If Worse Comes to Worst, by David Bax
Normally, when we say that a movie “falls apart” or, if we’re feeling more grandly metaphorical, that it “goes off the rails,” we are implying that it was good and successful for some amount of time. It can be truthfully said that Andrés Muschietti’s Mama becomes extraordinarily terrible in the end but it wouldn’t be right to say that it falls apart. To do that, it would have had to be together at some point to begin with.
In the film’s prologue, we see two young sisters taken from their mother by their estranged father after he has done some very bad things indeed. They find a cabin, which is in the woods, which is where cabins are found. In the interest of avoiding spoilers, I’ll simply say that one thing leads to another and the girls are left alone. Or are they? They are not. Five years later, the girls are found, feral and dangerous. After some time spent rehabilitating in a hospital, they go to live with their father’s twin brother and his girlfriend.
Even before the opening titles appear, there are clues that this will not be a horror film of the more sophisticated, intelligent or scary kind. You first get a feel for what kind of light hand Muschietti possesses when the violent father who’s kidnapped his daughters loads them into a car bearing the license plate NO1 DAD. The second, and more fatal, mistake the film makes in its early scenes – the one that damns it to be a toothless and unoriginal entry in its genre – is showing us far too much of the entirely and obviously CGI monster/ghost far too soon.
Once we get to the bulk of the film, problems persist. The aforementioned girlfriend, Annabel, is played by Jessica Chastain, who is a talented actor. Muschietti, however, doesn’t seem to trust her abilities and decides instead to rely on visual clues that are blunt like a hammer. Annabel is in a band. Not just any band but a rock band. In case we are unable to identify the style of music upon hearing it, one of her bandmates helpfully informs her and us, “You’re in a rock band.” In any case, she’s the rebellious type who doesn’t want or have time for kids, so busy is she keeping her hair dyed black and dressing like Joan Jett. This is a woman who, when she eats licorice, eats black licorice.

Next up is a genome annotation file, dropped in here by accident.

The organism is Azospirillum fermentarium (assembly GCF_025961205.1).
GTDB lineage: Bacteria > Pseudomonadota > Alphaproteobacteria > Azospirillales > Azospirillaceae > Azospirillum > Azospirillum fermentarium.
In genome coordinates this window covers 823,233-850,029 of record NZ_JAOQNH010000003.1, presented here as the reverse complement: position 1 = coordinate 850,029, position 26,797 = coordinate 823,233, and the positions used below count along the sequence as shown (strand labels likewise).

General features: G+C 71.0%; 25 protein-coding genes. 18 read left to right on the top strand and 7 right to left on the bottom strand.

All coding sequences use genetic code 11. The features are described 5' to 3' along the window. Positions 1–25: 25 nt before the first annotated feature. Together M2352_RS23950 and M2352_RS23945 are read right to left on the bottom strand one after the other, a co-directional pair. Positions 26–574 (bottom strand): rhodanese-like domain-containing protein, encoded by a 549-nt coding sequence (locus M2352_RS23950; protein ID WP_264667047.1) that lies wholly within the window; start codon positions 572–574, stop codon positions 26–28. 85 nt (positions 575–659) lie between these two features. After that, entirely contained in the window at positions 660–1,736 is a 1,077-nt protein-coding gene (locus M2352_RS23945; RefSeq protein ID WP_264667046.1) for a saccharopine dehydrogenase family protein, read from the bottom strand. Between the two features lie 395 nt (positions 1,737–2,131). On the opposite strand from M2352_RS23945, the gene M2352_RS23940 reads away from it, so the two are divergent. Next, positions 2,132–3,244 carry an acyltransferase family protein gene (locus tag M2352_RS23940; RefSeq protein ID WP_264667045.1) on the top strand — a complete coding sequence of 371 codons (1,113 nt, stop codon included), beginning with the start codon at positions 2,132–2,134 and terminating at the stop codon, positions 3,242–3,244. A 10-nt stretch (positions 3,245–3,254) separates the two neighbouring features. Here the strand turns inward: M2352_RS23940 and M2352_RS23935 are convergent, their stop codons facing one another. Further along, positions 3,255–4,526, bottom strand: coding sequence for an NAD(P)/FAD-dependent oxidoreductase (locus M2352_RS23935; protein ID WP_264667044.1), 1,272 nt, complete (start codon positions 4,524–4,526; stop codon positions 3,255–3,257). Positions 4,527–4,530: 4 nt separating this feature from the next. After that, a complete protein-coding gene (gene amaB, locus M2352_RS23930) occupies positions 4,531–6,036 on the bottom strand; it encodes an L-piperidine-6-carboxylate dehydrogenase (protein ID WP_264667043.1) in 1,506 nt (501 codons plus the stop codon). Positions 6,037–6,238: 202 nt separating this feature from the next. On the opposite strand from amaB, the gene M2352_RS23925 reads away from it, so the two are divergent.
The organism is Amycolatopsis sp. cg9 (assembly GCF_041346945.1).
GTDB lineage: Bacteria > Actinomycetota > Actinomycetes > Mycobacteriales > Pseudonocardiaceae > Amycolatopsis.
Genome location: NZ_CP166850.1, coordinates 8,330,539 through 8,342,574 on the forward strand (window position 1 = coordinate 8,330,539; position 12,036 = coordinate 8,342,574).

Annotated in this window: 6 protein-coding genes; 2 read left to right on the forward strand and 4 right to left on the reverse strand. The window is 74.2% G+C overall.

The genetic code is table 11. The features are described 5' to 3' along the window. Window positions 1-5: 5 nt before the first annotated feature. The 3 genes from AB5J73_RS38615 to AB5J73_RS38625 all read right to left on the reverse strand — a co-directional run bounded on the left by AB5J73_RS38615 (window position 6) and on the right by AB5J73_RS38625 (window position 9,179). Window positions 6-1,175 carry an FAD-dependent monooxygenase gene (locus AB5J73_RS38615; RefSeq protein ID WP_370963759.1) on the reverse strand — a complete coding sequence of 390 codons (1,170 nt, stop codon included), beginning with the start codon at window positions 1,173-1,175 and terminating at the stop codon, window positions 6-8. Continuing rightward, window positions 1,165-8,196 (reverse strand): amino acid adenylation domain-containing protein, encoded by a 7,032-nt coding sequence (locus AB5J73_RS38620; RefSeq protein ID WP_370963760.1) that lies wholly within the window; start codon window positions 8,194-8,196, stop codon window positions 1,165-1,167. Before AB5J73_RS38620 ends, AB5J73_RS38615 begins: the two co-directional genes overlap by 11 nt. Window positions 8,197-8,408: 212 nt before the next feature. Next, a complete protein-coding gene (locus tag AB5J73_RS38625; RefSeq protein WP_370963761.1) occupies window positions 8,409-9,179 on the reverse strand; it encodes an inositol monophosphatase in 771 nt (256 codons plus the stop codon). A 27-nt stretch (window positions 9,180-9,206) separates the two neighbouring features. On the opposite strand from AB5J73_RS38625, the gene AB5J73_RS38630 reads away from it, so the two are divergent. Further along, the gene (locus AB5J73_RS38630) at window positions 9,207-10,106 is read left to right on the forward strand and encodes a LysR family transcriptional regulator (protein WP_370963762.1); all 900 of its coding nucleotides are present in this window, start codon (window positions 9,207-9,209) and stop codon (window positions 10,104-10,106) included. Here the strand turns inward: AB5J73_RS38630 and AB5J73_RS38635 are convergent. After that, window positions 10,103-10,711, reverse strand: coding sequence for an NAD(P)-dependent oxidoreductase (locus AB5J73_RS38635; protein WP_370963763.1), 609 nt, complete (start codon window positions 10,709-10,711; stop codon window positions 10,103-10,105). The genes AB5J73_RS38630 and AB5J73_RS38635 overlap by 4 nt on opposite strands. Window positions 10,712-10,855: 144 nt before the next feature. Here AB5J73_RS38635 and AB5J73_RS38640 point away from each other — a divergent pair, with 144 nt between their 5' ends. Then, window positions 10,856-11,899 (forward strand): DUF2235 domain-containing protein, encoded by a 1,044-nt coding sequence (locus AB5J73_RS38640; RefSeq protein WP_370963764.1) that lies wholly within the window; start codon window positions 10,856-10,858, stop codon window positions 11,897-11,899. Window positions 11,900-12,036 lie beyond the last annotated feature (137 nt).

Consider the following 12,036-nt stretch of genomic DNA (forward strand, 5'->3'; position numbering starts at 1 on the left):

As the film goes on, the laziness – in an uncharacteristic move for laziness – picks up speed. Mostly, it appears in the form of tired horror movie conventions. For instance, multiple characters decide to go out to the cabin to gather more information but none seems capable of planning these excursions so that they arrive when the sun is up. Meanwhile, we get an excessive amount of portentous monologues about the nature of ghosts even though the film doesn’t appear to have a grasp on what that nature is, given that it keeps changing or adding to the rules of what such a creature can and cannot do. Also, in movies like this, when a ghost appears suddenly behind a character who doesn’t see it, what is the ghost’s motivation? Does it know the camera is there? Is this some sort of ghostly photobombing?
Though most of the film repeatedly and almost impressively does not work, it should be noted that the performances of the two young girls, played by Megan Charpentier and Isabelle Nélisse, are appropriately animalistic and creepy. Muschietti should have taken cues from his young stars and rooted the terror in things that are believable, just nearly relatable and, therefore, all the more disturbing,
In its final act and with its final acts of incompetence, the plot plays out in a way that depends on Annabel apparently acquiring ghost-telepathy and knowing what the villain is going to do in advance. And, though it happens completely offscreen, logic insists that this ghost must be able to drive a car. The only thing more insulting to the intelligence than the story itself is the thematic implication that all women want more than anything to be mothers and that they are not complete until they realize that. That it holds such a regressive point of view may be the scariest thing about Mama.